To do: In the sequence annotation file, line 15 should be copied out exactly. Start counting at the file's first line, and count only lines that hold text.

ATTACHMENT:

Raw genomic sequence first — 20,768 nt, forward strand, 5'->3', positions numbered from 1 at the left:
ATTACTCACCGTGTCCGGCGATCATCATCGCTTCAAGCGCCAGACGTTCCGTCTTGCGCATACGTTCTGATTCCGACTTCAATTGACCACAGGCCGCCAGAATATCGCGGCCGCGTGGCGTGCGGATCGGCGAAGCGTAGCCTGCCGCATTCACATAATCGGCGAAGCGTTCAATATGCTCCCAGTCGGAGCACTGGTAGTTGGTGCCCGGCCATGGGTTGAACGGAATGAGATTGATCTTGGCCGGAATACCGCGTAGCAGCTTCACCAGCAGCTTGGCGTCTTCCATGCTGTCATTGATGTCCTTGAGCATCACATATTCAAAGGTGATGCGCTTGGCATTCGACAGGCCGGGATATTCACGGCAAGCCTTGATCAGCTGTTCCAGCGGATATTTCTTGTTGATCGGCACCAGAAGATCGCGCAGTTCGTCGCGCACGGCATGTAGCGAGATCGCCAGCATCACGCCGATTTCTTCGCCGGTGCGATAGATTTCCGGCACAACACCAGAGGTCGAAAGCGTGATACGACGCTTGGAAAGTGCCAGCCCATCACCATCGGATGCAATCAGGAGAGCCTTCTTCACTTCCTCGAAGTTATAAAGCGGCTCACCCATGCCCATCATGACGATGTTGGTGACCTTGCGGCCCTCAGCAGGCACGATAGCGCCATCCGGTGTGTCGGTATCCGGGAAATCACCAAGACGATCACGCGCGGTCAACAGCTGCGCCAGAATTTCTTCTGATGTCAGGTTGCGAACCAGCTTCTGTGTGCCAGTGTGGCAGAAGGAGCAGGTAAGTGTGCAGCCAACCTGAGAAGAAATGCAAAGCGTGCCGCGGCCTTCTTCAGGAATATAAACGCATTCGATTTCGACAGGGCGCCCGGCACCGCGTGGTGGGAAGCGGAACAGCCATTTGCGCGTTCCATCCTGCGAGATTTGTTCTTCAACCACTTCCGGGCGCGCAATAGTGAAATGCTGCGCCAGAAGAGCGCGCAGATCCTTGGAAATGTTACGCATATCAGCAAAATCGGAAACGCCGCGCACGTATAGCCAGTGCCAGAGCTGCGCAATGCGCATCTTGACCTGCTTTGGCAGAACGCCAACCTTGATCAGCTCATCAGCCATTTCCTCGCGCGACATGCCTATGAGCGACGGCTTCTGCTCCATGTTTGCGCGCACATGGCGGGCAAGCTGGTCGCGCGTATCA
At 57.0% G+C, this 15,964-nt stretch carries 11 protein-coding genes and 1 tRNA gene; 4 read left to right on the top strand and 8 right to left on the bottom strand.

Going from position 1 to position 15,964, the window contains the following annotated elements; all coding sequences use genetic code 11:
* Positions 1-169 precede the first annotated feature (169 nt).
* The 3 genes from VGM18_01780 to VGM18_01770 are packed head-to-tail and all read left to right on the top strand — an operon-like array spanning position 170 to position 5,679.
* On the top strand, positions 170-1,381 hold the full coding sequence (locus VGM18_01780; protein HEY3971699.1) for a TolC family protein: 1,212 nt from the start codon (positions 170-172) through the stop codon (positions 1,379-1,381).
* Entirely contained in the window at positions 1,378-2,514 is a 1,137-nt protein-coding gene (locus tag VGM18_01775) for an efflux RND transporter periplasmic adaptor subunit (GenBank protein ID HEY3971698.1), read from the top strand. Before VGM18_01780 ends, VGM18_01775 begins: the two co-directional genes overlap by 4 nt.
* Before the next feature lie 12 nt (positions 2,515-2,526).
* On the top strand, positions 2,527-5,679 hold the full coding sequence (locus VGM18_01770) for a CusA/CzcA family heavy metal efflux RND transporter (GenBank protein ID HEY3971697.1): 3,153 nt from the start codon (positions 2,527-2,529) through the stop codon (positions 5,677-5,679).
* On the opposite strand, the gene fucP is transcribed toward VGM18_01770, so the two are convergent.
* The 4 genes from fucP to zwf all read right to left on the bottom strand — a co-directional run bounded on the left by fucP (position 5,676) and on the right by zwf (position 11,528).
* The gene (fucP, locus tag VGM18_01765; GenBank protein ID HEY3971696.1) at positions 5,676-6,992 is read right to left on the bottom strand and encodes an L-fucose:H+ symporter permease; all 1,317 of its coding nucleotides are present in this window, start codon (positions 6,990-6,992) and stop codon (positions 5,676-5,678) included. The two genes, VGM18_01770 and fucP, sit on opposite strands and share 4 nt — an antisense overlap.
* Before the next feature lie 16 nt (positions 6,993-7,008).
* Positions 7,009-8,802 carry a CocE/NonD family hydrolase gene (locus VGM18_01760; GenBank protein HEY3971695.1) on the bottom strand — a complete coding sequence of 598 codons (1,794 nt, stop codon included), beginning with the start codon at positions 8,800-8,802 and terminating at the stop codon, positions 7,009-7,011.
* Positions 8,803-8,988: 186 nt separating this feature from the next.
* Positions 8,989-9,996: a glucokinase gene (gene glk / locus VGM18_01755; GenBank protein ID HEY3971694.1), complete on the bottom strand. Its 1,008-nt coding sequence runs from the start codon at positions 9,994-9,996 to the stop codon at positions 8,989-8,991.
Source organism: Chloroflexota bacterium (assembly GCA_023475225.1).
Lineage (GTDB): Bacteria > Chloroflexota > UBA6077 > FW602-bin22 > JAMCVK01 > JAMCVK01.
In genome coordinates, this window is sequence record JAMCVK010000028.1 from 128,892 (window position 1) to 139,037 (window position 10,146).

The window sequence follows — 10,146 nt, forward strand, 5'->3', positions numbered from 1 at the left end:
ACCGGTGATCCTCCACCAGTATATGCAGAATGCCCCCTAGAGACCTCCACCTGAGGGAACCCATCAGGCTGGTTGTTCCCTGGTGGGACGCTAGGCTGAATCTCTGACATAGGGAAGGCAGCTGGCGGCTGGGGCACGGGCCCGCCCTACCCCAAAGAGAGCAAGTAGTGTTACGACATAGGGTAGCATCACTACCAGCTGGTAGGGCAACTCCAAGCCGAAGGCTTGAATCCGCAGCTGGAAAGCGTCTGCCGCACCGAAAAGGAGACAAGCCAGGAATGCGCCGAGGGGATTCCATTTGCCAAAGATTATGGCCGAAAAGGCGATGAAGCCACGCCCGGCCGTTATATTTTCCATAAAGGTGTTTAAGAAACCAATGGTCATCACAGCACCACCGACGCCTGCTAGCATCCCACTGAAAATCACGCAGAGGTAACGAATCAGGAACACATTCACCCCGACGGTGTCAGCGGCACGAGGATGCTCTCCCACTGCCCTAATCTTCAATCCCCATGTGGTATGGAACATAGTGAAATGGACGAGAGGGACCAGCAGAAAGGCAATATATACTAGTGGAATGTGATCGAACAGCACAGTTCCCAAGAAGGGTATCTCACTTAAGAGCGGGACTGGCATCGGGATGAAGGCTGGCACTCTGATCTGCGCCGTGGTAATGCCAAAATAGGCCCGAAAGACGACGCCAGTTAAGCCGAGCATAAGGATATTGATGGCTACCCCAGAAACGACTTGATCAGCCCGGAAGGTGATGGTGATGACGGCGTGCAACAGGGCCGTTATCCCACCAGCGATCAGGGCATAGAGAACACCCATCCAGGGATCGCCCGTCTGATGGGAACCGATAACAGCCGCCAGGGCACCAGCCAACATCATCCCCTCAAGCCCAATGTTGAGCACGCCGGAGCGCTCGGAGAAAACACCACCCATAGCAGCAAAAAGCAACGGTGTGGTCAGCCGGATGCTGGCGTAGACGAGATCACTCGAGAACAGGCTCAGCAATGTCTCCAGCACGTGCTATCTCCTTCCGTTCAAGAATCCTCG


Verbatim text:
* Positions 7,009-8,802 carry a CocE/NonD family hydrolase gene (locus VGM18_01760; GenBank protein HEY3971695.1) on the bottom strand — a complete coding sequence of 598 codons (1,794 nt, stop codon included), beginning with the start codon at positions 8,800-8,802 and terminating at the stop codon, positions 7,009-7,011.